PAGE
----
A five-month investigation by The Boston Globe has provided new insight into the history and character of Tamerlan and Dzhokhar Tsarnaev, the brothers accused of carrying out the Boston Marathon bombings in April this year, including suggestions that Tamerlan was dealing with mental illness.

The allegation was previously suggested in another major profile piece by Rolling Stone, but the Globe goes deeper into that proposition. Anna Nikaeva, a Chechen living in the Newton area, said that Zudeibat Tsarnaev, the family matriarch, didn't let herself see the possibility of her favourite Tamerlan's sickness. 

He had told his mother that he felt there were two people living inside of him. I told her, ‘You should get that checked out.’ But she just said, ‘No, he’s fine.’ She couldn’t accept the tiniest criticism of him. But obviously she was thinking about it enough that she brought it up.

Don Larking, a friend who went with Tamerlan to mosque, said that after they became close, Tamerlan confided about the voices in his head, suggesting that it was "majestic mind control":

'You can give a signal, a phrase or a gesture, and bring out the alternate personality and make them do things. Tamerlan thought someone might have done that to him.'

The person inside him, as Tamerlan described it to Larking, 'was someone who wanted to control him to make him do something.'

After Tamerlan returned to the U.S. after some time in his native Dagestan, Larking said he became more serious, and the last time he spoke about the voices, it was in fearful tones.

Tamerlan, a former boxer, was killed in a shootout in Watertown, and some called for his brain to undergo study to check for psychosis or trauma. The Globe says it appears that Tamerlan's family did not pursue treatment for him.

Other revelations from the remarkable long-read include:

A drug-dealing Dzhokhar should have flunked out of school, but did not.

Though the profile provides more vivid background on his older brother, it does shed light into the kind of person Dzhokhar was – a charmer who was able to get himself out of tough situations. Though anointed the "brains" of the family, he did not enjoy nearly as much support as his older brother in his wrestling or even academic pursuits. He was a standout wrestler, but his coach said he didn't see a family member once in three years; when he graduated from the Community Charter Schools of Cambridge school, only the family's landlady attended.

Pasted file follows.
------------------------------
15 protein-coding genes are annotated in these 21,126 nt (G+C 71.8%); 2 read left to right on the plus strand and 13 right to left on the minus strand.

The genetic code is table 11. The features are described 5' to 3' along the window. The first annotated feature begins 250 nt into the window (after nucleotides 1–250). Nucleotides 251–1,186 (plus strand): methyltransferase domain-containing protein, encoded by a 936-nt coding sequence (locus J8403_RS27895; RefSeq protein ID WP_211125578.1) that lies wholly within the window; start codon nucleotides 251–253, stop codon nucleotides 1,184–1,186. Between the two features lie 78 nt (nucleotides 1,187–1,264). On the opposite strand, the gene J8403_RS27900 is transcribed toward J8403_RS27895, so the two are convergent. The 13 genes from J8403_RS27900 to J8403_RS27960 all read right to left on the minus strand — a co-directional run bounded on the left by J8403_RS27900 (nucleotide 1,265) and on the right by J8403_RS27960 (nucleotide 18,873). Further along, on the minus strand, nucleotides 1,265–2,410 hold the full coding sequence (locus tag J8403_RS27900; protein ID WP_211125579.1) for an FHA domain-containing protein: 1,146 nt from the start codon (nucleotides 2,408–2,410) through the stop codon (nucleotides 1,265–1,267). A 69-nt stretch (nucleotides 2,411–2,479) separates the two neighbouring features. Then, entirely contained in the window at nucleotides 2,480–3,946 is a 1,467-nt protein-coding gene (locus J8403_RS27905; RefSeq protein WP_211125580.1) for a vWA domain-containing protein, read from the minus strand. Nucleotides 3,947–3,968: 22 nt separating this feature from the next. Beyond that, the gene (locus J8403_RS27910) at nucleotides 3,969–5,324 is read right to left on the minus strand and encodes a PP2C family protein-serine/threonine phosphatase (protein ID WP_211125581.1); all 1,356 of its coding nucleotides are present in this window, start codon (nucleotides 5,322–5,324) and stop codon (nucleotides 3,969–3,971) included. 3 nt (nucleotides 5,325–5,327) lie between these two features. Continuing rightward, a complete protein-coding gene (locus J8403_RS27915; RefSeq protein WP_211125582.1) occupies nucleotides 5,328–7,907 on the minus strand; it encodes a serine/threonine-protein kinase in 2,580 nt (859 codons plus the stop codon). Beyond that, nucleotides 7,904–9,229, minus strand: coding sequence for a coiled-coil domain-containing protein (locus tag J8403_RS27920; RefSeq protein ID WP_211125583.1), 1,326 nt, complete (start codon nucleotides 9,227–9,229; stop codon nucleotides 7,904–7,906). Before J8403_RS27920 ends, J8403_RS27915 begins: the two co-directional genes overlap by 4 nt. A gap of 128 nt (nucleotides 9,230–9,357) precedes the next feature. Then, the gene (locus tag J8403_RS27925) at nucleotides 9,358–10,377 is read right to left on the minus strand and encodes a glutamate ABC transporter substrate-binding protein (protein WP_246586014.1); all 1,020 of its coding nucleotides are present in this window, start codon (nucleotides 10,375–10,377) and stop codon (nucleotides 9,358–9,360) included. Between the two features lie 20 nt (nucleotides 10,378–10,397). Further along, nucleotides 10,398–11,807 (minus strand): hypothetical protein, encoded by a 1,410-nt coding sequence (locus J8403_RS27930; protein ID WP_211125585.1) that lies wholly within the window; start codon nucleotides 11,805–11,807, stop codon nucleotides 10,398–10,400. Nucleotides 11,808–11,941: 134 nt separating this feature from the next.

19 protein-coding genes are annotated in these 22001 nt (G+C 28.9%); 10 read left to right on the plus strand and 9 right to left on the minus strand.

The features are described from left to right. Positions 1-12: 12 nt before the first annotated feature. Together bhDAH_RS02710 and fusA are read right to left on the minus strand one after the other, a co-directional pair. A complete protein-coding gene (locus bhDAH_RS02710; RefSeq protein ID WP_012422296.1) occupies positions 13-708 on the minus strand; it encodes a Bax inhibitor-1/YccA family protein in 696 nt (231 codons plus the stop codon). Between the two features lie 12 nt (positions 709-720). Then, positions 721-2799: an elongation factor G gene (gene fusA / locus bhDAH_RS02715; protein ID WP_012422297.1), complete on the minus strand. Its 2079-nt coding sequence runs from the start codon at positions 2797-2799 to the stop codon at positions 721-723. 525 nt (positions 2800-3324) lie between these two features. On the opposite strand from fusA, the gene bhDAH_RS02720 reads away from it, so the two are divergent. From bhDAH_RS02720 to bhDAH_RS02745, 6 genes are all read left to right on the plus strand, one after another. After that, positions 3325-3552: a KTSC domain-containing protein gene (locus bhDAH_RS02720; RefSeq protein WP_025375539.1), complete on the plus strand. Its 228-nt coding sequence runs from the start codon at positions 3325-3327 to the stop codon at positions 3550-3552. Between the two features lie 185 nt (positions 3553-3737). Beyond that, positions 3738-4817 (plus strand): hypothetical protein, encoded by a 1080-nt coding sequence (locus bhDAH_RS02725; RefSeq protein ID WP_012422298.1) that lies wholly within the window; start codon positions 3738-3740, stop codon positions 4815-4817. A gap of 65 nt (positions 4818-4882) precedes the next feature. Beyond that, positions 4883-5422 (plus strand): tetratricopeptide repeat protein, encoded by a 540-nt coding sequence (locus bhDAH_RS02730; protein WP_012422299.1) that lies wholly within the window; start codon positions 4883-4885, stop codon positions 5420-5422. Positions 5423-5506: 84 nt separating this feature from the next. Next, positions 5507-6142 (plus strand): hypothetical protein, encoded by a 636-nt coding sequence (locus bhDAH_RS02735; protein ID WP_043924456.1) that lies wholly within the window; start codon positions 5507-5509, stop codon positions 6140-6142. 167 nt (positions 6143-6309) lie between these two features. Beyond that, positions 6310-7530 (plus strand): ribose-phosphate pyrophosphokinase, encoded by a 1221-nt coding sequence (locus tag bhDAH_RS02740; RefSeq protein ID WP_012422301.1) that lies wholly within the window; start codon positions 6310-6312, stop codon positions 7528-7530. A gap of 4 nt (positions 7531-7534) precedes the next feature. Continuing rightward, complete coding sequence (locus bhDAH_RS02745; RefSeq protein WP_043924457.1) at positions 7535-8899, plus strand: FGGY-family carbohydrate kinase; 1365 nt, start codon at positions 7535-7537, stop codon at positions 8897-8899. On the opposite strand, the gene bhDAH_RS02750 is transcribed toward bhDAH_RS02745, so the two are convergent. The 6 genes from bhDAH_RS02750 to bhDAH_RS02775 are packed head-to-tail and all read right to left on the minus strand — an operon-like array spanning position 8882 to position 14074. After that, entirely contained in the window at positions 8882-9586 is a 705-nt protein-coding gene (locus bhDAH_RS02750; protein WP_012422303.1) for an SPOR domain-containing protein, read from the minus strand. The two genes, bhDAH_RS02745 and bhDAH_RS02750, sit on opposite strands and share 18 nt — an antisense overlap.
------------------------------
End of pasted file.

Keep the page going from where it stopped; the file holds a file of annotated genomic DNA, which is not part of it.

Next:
While attending UMass Dartmouth, Dzhokhar would sacrifice his grades for a "robust" business selling marijuana in high volumes. In fact, the Globe found that in normal circumstances, he would have not been allowed to return for spring term this year due to the number of classes he failed:

Yet college officials, remarkably, authorized Jahar to sign up for the spring term of 2013. It is unclear who did so or why, but under normal college procedures someone would have had to lift the “hold” that is placed on files of failing students like Jahar and only after being convinced the student had “special” circumstances that argued for leniency.

An anonymous UMass professor said that this "probably only intensified his sense of intellectual superiority and invulnerability."

Tamerlan's Dagestan trip may have been prompted by the possible murder of his friend.

The link is tenuous and the newspaper doesn't quite make the leap, but notes that Tamerlan did not attend the wake or funeral of his close friend Brendan Mess, who with two other friends were brutally slain. His friends were "puzzled" by Tamerlan's reaction, who said that Mess had "gotten in with some bad people." Not long after that, Tamerlan left for Dagestan, a trip that many allege took him irrevocably down the radical route. 

The Tsarnaev patriarch, Anzor, may have lied about a history of persecution to get into the United States.

Anzor, who now lives in Dagestan, has said that he was the victim of persecution in Kyrgyzstan and that was why the family sought refuge in the U.S., which the Globe debates. Experts say there was no such persecution for Chechens at the time the family lived in Kyrgyzstan, certainly nothing that would require asylum; a family friend even alleges that “he made that up … so that the Americans would give him a visa.” 

Anzor did suffer from screaming fits and possible PTSD, which lends credence to this suggestion from a former co-worker of his now ex-wife Zubeidat:

Zubeidat told her that Anzor had “tried to prosecute” some members of the Russian mob involved in an illegal trading venture. “When the case was over, the mob came and took Anzor for one week and tortured him so severely that he almost died. When they were done they dumped him out of their truck in the middle of nowhere,” said the aide, who spoke on condition of anonymity.

“Zubeidat went to the hospital and when she saw how horribly beaten he was she said that she realized they had to get out of the country,” the associate said.

The mob, according to this account, took one macabre, parting shot. Before Anzor could leave the hospital, someone took the family’s German shepherd, cut off its head, and deposited it on the Tsarnaevs’ doorstep.

The entire Boston Globe story is a beautiful work of journalism and design, and deserves your full attention. If you have the time, please head to the Globe website and give this work your full attention.